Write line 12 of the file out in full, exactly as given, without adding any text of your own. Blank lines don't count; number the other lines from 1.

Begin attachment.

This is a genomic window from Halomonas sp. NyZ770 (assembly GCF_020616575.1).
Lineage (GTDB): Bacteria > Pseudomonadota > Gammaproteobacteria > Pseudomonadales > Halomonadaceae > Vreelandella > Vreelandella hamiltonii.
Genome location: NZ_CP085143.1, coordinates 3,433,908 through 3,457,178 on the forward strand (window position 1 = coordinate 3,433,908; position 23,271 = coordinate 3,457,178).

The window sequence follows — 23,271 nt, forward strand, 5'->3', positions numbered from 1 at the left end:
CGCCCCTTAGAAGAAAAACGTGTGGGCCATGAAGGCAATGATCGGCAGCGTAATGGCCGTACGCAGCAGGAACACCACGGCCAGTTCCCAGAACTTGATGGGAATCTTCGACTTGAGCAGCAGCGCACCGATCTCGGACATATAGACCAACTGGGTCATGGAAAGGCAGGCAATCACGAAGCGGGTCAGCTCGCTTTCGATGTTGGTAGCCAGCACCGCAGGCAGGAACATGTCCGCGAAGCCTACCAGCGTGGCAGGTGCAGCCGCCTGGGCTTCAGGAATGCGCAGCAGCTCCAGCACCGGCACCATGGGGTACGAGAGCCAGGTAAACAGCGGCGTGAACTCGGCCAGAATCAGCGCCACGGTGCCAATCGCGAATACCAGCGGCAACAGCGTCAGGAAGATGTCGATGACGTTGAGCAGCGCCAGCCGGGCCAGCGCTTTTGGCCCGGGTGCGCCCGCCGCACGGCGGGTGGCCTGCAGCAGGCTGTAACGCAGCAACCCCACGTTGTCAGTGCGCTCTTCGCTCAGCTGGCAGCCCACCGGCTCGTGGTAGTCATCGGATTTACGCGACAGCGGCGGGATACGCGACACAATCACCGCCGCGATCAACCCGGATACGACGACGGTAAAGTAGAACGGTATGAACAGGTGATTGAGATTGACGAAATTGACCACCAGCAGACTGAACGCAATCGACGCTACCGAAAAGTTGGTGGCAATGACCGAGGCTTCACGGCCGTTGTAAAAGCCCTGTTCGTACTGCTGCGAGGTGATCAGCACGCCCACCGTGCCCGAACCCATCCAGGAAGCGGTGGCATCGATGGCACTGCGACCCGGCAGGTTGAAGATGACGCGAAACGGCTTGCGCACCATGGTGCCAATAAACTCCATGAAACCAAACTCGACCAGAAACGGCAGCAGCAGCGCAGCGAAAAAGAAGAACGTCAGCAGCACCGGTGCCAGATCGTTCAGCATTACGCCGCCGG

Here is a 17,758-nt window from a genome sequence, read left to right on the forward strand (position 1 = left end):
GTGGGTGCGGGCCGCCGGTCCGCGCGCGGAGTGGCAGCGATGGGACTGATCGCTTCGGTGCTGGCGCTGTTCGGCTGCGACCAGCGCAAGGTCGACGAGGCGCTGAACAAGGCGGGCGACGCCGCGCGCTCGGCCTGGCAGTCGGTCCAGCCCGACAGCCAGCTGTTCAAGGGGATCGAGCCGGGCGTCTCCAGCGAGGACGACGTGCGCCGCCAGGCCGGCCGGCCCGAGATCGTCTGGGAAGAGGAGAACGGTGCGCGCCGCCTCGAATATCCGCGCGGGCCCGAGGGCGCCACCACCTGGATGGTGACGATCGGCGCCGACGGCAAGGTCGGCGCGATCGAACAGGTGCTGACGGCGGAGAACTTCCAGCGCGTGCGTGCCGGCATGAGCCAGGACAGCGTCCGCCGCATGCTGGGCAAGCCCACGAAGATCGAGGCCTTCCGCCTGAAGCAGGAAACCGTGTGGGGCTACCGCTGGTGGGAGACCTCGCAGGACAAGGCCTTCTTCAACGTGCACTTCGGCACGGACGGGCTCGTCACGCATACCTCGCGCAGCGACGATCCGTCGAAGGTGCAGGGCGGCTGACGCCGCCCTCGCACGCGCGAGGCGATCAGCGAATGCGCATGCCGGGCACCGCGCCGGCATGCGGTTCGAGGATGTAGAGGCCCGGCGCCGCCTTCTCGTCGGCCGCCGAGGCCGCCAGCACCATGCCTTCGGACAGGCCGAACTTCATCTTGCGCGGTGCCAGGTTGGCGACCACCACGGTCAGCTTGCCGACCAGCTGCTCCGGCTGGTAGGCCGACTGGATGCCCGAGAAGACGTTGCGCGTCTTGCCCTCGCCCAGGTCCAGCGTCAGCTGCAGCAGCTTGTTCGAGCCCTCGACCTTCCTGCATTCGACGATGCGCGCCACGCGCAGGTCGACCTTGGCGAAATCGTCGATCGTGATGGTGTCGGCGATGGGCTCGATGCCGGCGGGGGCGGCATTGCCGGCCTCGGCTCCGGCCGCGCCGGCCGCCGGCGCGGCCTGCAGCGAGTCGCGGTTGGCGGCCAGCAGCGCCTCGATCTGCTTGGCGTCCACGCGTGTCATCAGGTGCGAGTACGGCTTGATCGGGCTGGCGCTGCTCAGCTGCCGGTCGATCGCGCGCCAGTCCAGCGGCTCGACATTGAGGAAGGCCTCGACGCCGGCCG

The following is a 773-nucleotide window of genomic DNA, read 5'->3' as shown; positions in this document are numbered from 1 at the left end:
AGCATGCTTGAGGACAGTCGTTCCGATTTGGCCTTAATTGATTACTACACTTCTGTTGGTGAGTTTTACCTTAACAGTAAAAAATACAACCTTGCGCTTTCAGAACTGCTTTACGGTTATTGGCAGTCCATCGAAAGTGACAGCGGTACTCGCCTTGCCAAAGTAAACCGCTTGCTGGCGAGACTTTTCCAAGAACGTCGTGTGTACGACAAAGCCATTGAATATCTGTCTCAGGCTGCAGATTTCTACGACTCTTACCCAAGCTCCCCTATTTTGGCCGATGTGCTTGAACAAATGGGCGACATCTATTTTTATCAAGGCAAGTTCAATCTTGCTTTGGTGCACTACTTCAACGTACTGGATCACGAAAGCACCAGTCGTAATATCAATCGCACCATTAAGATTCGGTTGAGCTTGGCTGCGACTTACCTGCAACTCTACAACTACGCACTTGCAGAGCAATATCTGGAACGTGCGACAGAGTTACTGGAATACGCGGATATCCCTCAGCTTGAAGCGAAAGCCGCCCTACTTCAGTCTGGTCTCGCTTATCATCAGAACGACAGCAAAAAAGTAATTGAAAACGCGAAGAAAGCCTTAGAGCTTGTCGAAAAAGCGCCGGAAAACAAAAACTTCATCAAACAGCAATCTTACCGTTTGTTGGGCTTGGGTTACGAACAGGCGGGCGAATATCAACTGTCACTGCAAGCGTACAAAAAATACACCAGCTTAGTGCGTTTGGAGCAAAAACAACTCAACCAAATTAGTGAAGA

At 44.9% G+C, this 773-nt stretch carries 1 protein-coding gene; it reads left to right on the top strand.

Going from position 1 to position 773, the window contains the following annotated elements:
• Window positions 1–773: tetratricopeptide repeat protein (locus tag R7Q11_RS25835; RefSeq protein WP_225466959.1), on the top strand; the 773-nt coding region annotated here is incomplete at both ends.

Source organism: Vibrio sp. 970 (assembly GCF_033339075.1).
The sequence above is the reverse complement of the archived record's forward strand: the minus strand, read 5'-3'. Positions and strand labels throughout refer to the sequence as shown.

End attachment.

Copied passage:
• Window positions 1–773: tetratricopeptide repeat protein (locus tag R7Q11_RS25835; RefSeq protein WP_225466959.1), on the top strand; the 773-nt coding region annotated here is incomplete at both ends.